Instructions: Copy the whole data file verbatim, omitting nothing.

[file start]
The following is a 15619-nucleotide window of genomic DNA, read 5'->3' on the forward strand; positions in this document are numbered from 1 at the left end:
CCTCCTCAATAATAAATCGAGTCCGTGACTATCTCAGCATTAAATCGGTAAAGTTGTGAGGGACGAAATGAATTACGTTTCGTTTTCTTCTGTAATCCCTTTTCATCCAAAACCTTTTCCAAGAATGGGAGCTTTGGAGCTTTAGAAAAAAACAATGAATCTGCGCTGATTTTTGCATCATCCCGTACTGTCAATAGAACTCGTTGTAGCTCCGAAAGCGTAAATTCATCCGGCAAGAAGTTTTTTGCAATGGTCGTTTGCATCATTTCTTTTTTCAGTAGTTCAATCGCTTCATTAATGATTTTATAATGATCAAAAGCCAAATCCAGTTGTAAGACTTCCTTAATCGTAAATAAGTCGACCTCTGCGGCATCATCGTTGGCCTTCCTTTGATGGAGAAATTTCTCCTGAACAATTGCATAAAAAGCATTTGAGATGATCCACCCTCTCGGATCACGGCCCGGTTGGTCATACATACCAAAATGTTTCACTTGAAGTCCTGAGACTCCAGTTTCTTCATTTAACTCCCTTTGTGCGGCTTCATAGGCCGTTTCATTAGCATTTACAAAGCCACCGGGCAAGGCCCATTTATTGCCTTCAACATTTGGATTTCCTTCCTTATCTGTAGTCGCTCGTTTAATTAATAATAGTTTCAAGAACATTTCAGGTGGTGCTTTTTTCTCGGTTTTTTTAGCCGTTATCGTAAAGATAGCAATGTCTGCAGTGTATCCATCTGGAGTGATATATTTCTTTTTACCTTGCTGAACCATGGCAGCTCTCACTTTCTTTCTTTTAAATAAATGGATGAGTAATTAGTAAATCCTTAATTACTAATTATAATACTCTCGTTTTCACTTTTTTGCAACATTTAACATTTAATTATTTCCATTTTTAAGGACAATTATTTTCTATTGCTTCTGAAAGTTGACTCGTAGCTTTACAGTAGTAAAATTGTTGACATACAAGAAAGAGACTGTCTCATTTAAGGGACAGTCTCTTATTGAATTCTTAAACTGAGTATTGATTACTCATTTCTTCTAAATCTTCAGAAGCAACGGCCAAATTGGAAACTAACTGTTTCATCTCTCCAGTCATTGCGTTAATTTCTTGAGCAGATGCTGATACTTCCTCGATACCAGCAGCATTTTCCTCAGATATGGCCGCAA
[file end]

The following is a 15619-nucleotide window of genomic DNA, read 5'->3' on the forward strand; positions in this document are numbered from 1 at the left end:
CCTCCTCAATAATAAATCGAGTCCGTGACTATCTCAGCATTAAATCGGTAAAGTTGTGAGGGACGAAATGAATTACGTTTCGTTTTCTTCTGTAATCCCTTTTCATCCAAAACCTTTTCCAAGAATGGGAGCTTTGGAGCTTTAGAAAAAAACAATGAATCTGCGCTGATTTTTGCATCATCCCGTACTGTCAATAGAACTCGTTGTAGCTCCGAAAGCGTAAATTCATCCGGCAAGAAGTTTTTTGCAATGGTCGTTTGCATCATTTCTTTTTTCAGTAGTTCAATCGCTTCATTAATGATTTTATAATGATCAAAAGCCAAATCCAGTTGTAAGACTTCCTTAATCGTAAATAAGTCGACCTCTGCGGCATCATCGTTGGCCTTCCTTTGATGGAGAAATTTCTCCTGAACAATTGCATAAAAAGCATTTGAGATGATCCACCCTCTCGGATCACGGCCCGGTTGGTCATACATACCAAAATGTTTCACTTGAAGTCCTGAGACTCCAGTTTCTTCATTTAACTCCCTTTGTGCGGCTTCATAGGCCGTTTCATTAGCATTTACAAAGCCACCGGGCAAGGCCCATTTATTGCCTTCAACATTTGGATTTCCTTCCTTATCTGTAGTCGCTCGTTTAATTAATAATAGTTTCAAGAACATTTCAGGTGGTGCTTTTTTCTCGGTTTTTTTAGCCGTTATCGTAAAGATAGCAATGTCTGCAGTGTATCCATCTGGAGTGATATATTTCTTTTTACCTTGCTGAACCATGGCAGCTCTCACTTTCTTTCTTTTAAATAAATGGATGAGTAATTAGTAAATCCTTAATTACTAATTATAATACTCTCGTTTTCACTTTTTTGCAACATTTAACATTTAATTATTTCCATTTTTAAGGACAATTATTTTCTATTGCTTCTGAAAGTTGACTCGTAGCTTTACAGTAGTAAAATTGTTGACATACAAGAAAGAGACTGTCTCATTTAAGGGACAGTCTCTTATTGAATTCTTAAACTGAGTATTGATTACTCATTTCTTCTAAATCTTCAGAAGCAACGGCCAAATTGGAAACTAACTGTTTCATCTCTCCAGTCATTGCGTTAATTTCTTGAGCAGATGCTGATACTTCCTCGATACCAGCAGCATTTTCCTCAGATATGGCCGCAA